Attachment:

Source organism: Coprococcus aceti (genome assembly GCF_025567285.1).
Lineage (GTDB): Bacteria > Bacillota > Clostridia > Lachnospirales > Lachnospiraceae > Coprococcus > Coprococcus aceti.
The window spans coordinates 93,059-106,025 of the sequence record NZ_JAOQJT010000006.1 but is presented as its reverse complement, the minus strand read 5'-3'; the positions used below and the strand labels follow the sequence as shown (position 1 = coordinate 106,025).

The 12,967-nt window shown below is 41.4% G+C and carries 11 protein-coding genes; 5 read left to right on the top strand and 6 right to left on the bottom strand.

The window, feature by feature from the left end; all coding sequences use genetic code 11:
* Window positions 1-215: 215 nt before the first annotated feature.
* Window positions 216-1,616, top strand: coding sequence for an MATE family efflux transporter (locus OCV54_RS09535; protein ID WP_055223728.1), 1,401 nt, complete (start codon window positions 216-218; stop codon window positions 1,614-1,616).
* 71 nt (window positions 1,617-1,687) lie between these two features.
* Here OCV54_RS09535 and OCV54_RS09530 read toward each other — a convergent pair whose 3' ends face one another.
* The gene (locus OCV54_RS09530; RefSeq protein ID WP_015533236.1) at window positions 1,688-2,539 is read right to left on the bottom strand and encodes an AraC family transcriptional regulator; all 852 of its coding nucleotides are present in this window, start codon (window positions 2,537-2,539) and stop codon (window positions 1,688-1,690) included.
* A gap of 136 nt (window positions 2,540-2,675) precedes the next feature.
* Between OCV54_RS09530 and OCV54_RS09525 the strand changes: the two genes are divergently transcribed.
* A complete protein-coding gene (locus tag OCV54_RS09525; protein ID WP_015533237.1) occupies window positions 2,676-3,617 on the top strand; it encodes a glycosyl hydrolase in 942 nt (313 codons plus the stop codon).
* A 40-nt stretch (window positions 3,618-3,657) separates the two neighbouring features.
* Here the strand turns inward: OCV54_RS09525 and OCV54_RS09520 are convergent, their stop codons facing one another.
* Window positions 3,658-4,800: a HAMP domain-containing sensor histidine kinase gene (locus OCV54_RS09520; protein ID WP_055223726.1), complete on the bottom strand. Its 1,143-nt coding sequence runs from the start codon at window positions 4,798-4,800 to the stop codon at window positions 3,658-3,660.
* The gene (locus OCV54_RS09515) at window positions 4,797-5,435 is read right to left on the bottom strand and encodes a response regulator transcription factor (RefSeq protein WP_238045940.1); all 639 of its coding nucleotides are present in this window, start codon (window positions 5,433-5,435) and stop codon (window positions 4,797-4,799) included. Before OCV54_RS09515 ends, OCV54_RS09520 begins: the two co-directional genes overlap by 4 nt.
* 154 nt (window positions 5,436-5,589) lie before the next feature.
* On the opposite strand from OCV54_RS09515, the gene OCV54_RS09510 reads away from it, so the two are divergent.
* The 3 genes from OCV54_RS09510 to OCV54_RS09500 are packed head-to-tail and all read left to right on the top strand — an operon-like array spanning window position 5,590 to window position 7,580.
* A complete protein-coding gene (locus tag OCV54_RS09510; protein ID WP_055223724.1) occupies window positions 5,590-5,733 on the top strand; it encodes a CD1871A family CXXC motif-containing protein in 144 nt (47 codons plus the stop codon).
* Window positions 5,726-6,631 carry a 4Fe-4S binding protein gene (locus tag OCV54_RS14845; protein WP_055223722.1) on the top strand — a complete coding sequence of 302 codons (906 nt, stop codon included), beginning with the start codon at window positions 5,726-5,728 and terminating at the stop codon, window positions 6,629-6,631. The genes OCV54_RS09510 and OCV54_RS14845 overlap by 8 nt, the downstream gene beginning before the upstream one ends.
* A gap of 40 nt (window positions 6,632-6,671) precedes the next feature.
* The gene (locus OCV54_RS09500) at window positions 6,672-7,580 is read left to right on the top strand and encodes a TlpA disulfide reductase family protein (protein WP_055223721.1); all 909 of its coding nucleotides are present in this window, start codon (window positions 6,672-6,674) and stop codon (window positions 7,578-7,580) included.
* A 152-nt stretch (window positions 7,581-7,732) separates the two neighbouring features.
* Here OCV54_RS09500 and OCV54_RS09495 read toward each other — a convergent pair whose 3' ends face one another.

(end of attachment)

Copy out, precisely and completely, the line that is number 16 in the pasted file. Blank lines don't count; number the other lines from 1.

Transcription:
* Window positions 3,658-4,800: a HAMP domain-containing sensor histidine kinase gene (locus OCV54_RS09520; protein ID WP_055223726.1), complete on the bottom strand. Its 1,143-nt coding sequence runs from the start codon at window positions 4,798-4,800 to the stop codon at window positions 3,658-3,660.